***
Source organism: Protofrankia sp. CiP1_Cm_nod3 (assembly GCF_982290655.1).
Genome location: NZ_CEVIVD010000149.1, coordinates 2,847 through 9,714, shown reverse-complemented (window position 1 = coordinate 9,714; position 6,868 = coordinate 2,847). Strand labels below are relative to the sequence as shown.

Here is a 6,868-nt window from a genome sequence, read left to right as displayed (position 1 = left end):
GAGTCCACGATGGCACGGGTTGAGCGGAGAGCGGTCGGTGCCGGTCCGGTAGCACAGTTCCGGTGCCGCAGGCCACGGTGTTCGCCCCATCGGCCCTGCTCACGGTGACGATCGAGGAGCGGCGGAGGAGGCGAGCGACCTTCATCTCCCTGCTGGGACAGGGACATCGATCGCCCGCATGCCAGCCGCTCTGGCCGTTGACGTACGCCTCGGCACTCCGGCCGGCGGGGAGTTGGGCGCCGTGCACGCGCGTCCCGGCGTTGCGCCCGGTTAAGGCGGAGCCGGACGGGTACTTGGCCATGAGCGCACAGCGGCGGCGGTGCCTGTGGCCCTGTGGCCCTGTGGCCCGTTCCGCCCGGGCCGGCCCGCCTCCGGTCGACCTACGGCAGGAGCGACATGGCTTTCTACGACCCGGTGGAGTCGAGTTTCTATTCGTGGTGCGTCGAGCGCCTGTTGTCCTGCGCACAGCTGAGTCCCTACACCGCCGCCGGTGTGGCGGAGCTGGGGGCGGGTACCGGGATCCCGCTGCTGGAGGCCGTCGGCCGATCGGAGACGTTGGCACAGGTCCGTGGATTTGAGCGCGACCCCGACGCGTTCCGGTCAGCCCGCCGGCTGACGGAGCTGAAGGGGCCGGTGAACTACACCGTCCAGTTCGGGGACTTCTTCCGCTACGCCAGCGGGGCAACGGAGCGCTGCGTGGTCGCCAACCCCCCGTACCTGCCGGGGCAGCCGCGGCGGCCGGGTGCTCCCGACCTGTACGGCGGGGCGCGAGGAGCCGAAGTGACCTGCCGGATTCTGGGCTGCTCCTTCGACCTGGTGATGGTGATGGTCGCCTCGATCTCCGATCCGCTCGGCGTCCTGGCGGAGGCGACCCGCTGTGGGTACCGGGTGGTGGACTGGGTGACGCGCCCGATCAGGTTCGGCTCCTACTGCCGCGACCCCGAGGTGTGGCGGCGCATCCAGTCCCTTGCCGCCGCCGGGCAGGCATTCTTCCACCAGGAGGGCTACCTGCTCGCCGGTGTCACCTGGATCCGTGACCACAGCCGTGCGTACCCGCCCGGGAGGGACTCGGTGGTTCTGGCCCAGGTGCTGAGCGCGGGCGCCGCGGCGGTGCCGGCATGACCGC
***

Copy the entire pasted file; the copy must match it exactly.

Source organism: Protofrankia sp. CiP1_Cm_nod3 (assembly GCF_982290655.1).
Genome location: NZ_CEVIVD010000149.1, coordinates 2,847 through 9,714, shown reverse-complemented (window position 1 = coordinate 9,714; position 6,868 = coordinate 2,847). Strand labels below are relative to the sequence as shown.

Here is a 6,868-nt window from a genome sequence, read left to right as displayed (position 1 = left end):
GAGTCCACGATGGCACGGGTTGAGCGGAGAGCGGTCGGTGCCGGTCCGGTAGCACAGTTCCGGTGCCGCAGGCCACGGTGTTCGCCCCATCGGCCCTGCTCACGGTGACGATCGAGGAGCGGCGGAGGAGGCGAGCGACCTTCATCTCCCTGCTGGGACAGGGACATCGATCGCCCGCATGCCAGCCGCTCTGGCCGTTGACGTACGCCTCGGCACTCCGGCCGGCGGGGAGTTGGGCGCCGTGCACGCGCGTCCCGGCGTTGCGCCCGGTTAAGGCGGAGCCGGACGGGTACTTGGCCATGAGCGCACAGCGGCGGCGGTGCCTGTGGCCCTGTGGCCCTGTGGCCCGTTCCGCCCGGGCCGGCCCGCCTCCGGTCGACCTACGGCAGGAGCGACATGGCTTTCTACGACCCGGTGGAGTCGAGTTTCTATTCGTGGTGCGTCGAGCGCCTGTTGTCCTGCGCACAGCTGAGTCCCTACACCGCCGCCGGTGTGGCGGAGCTGGGGGCGGGTACCGGGATCCCGCTGCTGGAGGCCGTCGGCCGATCGGAGACGTTGGCACAGGTCCGTGGATTTGAGCGCGACCCCGACGCGTTCCGGTCAGCCCGCCGGCTGACGGAGCTGAAGGGGCCGGTGAACTACACCGTCCAGTTCGGGGACTTCTTCCGCTACGCCAGCGGGGCAACGGAGCGCTGCGTGGTCGCCAACCCCCCGTACCTGCCGGGGCAGCCGCGGCGGCCGGGTGCTCCCGACCTGTACGGCGGGGCGCGAGGAGCCGAAGTGACCTGCCGGATTCTGGGCTGCTCCTTCGACCTGGTGATGGTGATGGTCGCCTCGATCTCCGATCCGCTCGGCGTCCTGGCGGAGGCGACCCGCTGTGGGTACCGGGTGGTGGACTGGGTGACGCGCCCGATCAGGTTCGGCTCCTACTGCCGCGACCCCGAGGTGTGGCGGCGCATCCAGTCCCTTGCCGCCGCCGGGCAGGCATTCTTCCACCAGGAGGGCTACCTGCTCGCCGGTGTCACCTGGATCCGTGACCACAGCCGTGCGTACCCGCCCGGGAGGGACTCGGTGGTTCTGGCCCAGGTGCTGAGCGCGGGCGCCGCGGCGGTGCCGGCATGACCGC